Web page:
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Morning Headlines: Stark School Closes Due to Vaccine Side Effects; Seniors Report Vaccine Schedulin

Here are your morning headlines for Tuesday, February 9:

  • Stark school closes due to vaccine side effects
  • Seniors report vaccine scheduling problems with CVS, Walgreens
  • Daily COVID cases lowest since October, curfew on pace to end
  • Ohio lawmaker reintroduces bill to repeal nuke plant bailout
  • DeWine renews push for distracted driving crackdown
  • Cleveland serial killer Anthony Sowell dies
  • Chapel Hill Mall set to be sold, renovated
  • Irishtown Bend demolition underway


Stark school closes due to vaccine side effects

A Stark County elementary school closed on Monday after several staff members had reactions to the COVID-19 vaccine. Fairless Elementary in Navarre announced the cancelation in a Facebook post early Monday, saying they did not have enough staff to operate safely after many employees received the vaccine on Saturday. By Monday afternoon the Facebook post had been removed, but not before drawing comments from many people expressing concern about the vaccine’s safety. University Hospitals' Dr. Keith Armitage says it's not unusual to have side effects like muscle aches and chills after receiving a vaccine. He says it's better for a workplace or school to stagger vaccinations, so they can continue to operate. Meanwhile, the Columbus Dispatch reports three Columbus elementary schools shifted back to fully online instruction this week because of staffing issues, including a lack of substitute teachers.

Seniors report vaccine scheduling problems with CVS, Walgreens

The vaccine rollout in Ohio has hit a snag for some seniors, as those 65 and older qualified for the vaccine on Monday. The Columbus Dispatch reports that seniors trying to register for an appointment on CVS Pharmacy’s website were told they were not eligible. A CVS Health spokesman said the company was updating its website and will be completed by early Tuesday morning. Walgreens also briefly stated on its website yesterday morning that shots only were available to Ohioans age 70 and older. Ohio is receiving around 140,000 vaccine doses per week intended for the more than 2 million seniors now eligible to get them.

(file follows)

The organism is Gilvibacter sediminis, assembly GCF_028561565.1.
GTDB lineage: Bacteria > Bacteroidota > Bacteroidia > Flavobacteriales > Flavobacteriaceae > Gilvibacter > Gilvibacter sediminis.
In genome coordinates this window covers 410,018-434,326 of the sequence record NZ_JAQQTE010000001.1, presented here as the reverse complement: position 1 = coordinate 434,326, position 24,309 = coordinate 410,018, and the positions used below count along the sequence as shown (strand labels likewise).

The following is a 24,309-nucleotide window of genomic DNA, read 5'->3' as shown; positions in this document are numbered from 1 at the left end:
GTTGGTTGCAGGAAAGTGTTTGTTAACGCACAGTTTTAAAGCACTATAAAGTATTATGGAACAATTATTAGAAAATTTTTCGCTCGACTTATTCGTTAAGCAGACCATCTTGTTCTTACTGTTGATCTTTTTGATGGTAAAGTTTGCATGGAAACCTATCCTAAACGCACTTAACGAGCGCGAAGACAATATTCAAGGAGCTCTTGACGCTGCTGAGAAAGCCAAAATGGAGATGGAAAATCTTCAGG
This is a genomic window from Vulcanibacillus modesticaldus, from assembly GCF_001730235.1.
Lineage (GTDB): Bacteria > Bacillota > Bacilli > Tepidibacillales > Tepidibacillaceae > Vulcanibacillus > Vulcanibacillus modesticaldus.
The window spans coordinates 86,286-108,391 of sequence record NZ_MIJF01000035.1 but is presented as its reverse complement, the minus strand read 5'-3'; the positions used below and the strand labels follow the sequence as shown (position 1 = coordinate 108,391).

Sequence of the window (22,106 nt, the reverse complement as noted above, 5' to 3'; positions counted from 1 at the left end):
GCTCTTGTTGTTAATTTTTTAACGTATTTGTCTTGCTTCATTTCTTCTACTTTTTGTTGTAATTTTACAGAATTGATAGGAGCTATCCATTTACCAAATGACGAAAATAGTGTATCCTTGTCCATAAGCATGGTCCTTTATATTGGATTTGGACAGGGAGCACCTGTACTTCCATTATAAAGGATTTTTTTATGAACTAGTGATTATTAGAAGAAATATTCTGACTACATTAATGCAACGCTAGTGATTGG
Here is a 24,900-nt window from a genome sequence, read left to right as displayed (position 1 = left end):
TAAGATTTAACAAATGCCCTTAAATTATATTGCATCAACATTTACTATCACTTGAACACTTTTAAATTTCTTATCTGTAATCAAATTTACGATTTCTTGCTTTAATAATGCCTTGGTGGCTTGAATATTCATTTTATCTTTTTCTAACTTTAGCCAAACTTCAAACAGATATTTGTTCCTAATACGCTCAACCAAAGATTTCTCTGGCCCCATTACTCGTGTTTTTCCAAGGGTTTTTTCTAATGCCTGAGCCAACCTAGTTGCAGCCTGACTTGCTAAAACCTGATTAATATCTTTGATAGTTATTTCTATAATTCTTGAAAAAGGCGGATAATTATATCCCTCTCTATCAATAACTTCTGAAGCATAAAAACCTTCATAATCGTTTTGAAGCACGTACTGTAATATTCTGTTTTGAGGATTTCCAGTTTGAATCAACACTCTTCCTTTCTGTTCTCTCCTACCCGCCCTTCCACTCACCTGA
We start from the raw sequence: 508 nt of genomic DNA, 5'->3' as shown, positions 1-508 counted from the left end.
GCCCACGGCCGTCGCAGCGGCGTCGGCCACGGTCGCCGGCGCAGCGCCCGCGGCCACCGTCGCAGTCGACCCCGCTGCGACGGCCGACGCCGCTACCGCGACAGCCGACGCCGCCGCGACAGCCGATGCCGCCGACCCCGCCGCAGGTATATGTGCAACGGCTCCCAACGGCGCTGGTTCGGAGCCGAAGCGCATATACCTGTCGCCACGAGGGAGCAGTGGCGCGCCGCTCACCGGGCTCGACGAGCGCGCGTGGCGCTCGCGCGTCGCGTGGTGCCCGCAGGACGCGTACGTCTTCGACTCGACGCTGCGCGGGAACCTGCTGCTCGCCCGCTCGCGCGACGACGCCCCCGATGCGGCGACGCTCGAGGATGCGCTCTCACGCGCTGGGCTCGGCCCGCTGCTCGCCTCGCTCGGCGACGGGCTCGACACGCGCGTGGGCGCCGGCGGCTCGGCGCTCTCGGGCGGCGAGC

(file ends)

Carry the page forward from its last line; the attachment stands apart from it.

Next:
Daily COVID cases lowest since October, curfew on pace to end

Monday’s daily tally of new coronavirus cases dipped below 2,000 in Ohio for the first time since mid-October. Monday also marked the seventh consecutive day with fewer than 2,500 COVID-19 patients in hospital beds. If that trend holds, Gov. Mike DeWine could eliminate an overnight curfew. It was rolled back one hour on Jan. 27 to 11 p.m. to 5 a.m.

Ohio lawmaker reintroduces bill to repeal nuke plant bailout

A Republican Ohio lawmaker has reintroduced a bill to repeal a legislative bailout of two nuclear power plants at the heart of a $60 million federal bribery probe. State Rep. Laura Lanese represents Grove City in suburban Columbus. Lanese reintroduced the repeal bill last week, saying it will instill public confidence in the legislative process among other benefits. A similar bill introduced by Lanese last year died after Republican lawmakers in the GOP-controlled House disagreed on whether a repeal was necessary. Investigators say the 2019 law known as HB6 was the outcome of energy company money illegally funneled to lawmakers to ensure its passage.

DeWine renews push for distracted driving crackdown

Gov. Mike DeWine is renewing his efforts to make distracted driving reason enough to pull someone over. Under current law police need another reason to pull drivers over, such as speeding, before a distracted driving ticket can be issued. DeWine said Monday he's including the proposal in his two-year state budget proposal. The measure would address writing, sending or looking at texts, watching or recording photos or videos, or livestreaming while handling an electronic device, among other activities. DeWine's proposal would make those a primary driving offense, meaning police don't need another reason to pull drivers over first.

Cleveland serial killer Anthony Sowell dies

Convicted Cleveland serial killer Anthony Sowell has died in prison. The 61-year-old had been on death row since being convicted in 2011 for killing 11 women whose remains were found buried in and around his home. The Ohio Department of Corrections said Sowell was receiving end-of-life care at Franklin Medical Center for an unspecified terminal illness and died on Monday.

Chapel Hill Mall set to be sold, renovated

Akron’s struggling Chapel Hill Mall may soon have a new owner. The Beacon Journal reports Cleveland-area development firm, Industrial Commercial Properties LLC, is in negotiations to buy and renovate the complex. It already owns the former Sears building at the site. Chapel Hill is largely vacant and has fallen into disarray under owner Michael Kohan of New York-based Kohan Real Estate Investment Group. The mall is in the process of going to a sheriff’s sale following a foreclosure for nonpayment on nearly $631,000 in property taxes.

Irishtown Bend demolition underway

Work is underway to transform a hillside along the Cuyahoga River in Cleveland into a 23-acre park. Two buildings at Irishtown Bend were torn down on Monday, the first step in a project that’s been in the works for years. Cleveland Metroparks is leading the demolition project and plans for the site to eventually include a boardwalk and a trail connecting the new park to Cuyahoga Valley National Park. The project also will stabilize the hillside, which has been slowly sliding into the Cuyahoga River for more than a decade, threatening shipping traffic.

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